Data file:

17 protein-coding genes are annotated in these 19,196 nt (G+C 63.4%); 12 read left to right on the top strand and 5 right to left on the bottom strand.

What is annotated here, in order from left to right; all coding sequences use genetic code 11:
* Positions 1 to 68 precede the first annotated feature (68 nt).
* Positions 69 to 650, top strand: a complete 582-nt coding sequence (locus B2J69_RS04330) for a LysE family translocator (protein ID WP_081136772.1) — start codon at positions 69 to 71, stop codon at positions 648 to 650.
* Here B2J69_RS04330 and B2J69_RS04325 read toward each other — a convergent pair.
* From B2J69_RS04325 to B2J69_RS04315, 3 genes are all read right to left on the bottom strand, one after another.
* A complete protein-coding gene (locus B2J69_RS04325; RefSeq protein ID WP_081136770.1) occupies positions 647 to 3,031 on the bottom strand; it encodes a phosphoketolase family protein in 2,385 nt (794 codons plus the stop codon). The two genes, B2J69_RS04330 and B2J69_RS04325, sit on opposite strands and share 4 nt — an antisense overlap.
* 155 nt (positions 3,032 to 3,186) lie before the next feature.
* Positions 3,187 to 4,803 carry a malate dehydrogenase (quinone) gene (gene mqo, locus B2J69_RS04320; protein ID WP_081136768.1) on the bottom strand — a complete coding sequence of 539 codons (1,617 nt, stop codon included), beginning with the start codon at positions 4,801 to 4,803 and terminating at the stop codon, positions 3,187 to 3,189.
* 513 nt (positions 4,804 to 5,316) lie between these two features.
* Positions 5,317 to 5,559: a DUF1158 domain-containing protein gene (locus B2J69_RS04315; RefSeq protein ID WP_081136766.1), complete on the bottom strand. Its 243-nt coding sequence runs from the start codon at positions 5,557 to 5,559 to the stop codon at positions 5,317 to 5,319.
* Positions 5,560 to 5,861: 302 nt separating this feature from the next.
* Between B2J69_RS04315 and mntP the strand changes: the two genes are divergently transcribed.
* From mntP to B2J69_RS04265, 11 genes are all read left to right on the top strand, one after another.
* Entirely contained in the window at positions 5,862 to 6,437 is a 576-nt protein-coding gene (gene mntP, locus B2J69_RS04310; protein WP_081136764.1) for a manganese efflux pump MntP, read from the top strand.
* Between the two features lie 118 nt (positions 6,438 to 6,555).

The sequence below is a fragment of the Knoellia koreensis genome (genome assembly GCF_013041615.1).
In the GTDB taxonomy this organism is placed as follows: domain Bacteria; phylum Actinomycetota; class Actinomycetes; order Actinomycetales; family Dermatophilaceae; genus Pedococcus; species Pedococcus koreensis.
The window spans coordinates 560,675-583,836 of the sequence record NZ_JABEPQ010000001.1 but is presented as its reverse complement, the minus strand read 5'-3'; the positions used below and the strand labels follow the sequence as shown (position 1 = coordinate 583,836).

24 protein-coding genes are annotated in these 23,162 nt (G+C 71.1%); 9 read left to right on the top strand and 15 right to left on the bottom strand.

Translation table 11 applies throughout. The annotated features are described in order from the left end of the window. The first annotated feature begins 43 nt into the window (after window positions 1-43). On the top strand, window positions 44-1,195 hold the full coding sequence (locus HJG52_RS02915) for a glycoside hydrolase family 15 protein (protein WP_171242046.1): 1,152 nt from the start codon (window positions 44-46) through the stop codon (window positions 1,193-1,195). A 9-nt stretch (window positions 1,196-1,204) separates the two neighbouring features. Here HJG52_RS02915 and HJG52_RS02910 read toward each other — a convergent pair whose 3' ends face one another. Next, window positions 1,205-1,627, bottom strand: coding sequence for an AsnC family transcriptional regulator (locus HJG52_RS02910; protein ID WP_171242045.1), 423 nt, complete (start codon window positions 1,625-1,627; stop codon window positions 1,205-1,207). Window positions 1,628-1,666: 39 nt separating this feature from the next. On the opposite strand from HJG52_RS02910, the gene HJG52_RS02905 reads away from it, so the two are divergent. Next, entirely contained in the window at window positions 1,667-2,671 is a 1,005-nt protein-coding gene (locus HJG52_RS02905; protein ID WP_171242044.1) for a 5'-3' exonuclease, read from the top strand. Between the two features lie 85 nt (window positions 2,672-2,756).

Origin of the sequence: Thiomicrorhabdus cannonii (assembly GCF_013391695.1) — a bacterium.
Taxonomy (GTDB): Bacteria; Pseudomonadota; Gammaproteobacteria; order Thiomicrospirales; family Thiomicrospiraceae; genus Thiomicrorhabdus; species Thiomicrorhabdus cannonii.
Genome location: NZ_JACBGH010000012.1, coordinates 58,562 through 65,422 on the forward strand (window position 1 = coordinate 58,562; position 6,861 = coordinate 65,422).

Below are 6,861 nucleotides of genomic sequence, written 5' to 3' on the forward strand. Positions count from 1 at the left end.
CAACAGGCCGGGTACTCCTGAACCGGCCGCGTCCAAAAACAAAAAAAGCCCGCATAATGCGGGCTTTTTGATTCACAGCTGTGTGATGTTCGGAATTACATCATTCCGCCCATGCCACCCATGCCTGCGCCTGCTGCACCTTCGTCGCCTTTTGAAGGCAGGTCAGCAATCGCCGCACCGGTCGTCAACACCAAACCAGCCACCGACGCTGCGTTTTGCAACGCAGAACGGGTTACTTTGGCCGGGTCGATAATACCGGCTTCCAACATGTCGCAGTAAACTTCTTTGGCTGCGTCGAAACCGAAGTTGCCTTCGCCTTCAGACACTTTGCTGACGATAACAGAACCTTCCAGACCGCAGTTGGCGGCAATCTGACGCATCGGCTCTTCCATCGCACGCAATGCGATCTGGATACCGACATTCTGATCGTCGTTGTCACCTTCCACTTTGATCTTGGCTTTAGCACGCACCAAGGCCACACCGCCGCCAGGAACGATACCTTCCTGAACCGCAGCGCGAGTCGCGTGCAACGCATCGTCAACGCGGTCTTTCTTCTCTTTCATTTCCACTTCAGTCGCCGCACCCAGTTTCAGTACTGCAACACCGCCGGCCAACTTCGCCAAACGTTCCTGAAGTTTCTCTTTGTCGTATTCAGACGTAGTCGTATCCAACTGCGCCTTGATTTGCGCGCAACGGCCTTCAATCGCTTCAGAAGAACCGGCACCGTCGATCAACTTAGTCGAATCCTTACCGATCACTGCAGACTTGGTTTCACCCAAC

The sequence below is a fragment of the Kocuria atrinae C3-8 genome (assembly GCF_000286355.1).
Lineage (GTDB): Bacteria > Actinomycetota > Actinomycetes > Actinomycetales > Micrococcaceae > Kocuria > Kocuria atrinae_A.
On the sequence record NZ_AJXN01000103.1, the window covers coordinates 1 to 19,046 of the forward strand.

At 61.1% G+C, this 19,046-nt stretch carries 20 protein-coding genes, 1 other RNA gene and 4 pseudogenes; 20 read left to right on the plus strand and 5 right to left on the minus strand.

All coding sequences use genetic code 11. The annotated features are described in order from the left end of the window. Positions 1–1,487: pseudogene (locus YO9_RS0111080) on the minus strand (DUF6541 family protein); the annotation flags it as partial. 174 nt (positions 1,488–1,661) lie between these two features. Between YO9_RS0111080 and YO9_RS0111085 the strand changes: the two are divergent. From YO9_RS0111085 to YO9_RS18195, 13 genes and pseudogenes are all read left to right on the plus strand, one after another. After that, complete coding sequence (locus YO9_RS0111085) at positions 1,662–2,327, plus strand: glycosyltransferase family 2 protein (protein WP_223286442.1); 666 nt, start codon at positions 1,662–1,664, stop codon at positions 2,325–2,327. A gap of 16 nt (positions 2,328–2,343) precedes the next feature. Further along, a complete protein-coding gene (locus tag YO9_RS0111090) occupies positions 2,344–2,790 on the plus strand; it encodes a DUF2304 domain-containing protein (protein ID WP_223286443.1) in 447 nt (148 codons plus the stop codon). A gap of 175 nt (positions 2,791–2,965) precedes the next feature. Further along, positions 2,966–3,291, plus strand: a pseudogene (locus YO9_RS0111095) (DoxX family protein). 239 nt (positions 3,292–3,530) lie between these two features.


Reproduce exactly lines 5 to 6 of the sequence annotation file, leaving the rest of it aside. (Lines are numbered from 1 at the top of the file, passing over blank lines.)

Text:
* Here B2J69_RS04330 and B2J69_RS04325 read toward each other — a convergent pair.
* From B2J69_RS04325 to B2J69_RS04315, 3 genes are all read right to left on the bottom strand, one after another.